Giving a leg up to the ladies

Why are women’s legs taboo in India? Why is baring your midriff all right in mixed company, but not your knees? Why is it ok to wear a saree even if it comes with a hanky masquerading as a blouse, but

Published: 04th June 2017 04:00 AM  |   Last Updated: 04th June 2017 12:08 AM   |  A+A-

Why are women’s legs taboo in India? Why is baring your midriff all right in mixed company, but not your knees? Why is it ok to wear a saree even if it comes with a hanky masquerading as a blouse, but not a loose, full-sleeved dress? What is it about women’s knees that they should never be seen or heard of—in public? Are they an affront to other women? Or could those knobbly bits of bone and flesh be such a turn-on for men that they have to ravish the owner on the spot or perish trying to control themselves?
Actor Kangana Ranaut went to receive the National Award from President Pranab Mukherjee at Vigyan Bhavan last year, wearing an off-shoulder dress.

The previous year, she had received the award in a dress with slits at the waist. A few eyebrows were raised, since all the female winners in the past had showed up in sarees or salwar kameezes. But Kangana’s bare arms and shoulders didn’t receive one-hundredth the attention, or criticism, thrown the way of fellow-actor Priyanka Chopra for daring to wear a dress and, worse, sitting with her legs crossed, at an unscheduled meeting with Prime Minister Narendra Modi in Berlin recently. “Look at the way your (!) sitting in front him,” snarled one critic. “Disrespectful, uncultured, devoid of common sense,” carped the others, and advised her to “remember her own heritage and culture”. Presumably, that meant she should have worn a saree.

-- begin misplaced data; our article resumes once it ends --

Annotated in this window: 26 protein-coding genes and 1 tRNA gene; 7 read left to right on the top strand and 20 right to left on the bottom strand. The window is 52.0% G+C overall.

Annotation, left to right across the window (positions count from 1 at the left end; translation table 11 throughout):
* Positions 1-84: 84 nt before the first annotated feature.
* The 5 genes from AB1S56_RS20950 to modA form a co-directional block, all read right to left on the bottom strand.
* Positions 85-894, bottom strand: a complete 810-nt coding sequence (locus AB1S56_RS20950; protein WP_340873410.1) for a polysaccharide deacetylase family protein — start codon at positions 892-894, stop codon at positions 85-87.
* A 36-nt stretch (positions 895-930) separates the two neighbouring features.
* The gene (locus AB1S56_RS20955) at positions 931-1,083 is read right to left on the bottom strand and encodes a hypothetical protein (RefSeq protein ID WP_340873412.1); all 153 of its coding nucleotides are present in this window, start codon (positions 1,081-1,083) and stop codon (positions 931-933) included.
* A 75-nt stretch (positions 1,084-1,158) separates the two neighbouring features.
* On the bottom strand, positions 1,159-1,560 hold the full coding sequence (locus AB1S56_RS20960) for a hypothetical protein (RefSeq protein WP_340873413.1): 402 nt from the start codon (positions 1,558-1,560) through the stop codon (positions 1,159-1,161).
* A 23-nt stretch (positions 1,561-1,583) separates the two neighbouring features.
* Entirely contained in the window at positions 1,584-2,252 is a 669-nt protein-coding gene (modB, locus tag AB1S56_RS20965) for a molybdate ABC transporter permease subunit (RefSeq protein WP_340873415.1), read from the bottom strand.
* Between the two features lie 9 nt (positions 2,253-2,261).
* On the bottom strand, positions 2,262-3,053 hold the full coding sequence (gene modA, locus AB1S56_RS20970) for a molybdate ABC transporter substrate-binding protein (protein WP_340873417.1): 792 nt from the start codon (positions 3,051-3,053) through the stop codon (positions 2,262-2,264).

Personally, I consider the saree the sexiest of garments. The fluttering pallu and the hip-hugging folds make the garment a double entendre of mystery and revelation. Not only does the saree lay bare the inviting curve of the waist and the navel, oft-times the pallu shifts to offer tantalising glimpses of a creamy bosom and the soft hollow of the throat. But that seems to be acceptable, presumably because the un-sanskaari legs are covered.

Remember when culture minister Mahesh Sharma advised female tourists to avoid wearing short dresses or skirts “for their own safely”, he didn’t say anything about the tops? Our much-celebrated `100-crore films have the item number girls cavorting in blink-and-you’ll-miss-it cholis which leave little to the imagination, but invariably cover the legs with a lehenga.    

So why this distrust of women’s legs? Is it a question of history? Is it because, even when women in many parts of ancient India went topless, their legs were always covered? In Bengal, for instance, many women did not wear blouses with their sarees till the advent of the British. In Kerala, only upper caste women covered their chest. The sculptures in Khajuraho and the Ajanta-Ellora caves show women leaving their upper bodies bare. Everyone, however, had their lower limbs clothed.  

But that was then. I appreciate that there are occasions when a dress isn’t appropriate in India. Like on a visit to a place of worship that requires one’s legs to be covered, or at a formal function with a pre-determined dress code. But for the rest of time, surely women can decide what or what not to wear. Even if the outfit of choice brings viewers to their knees.

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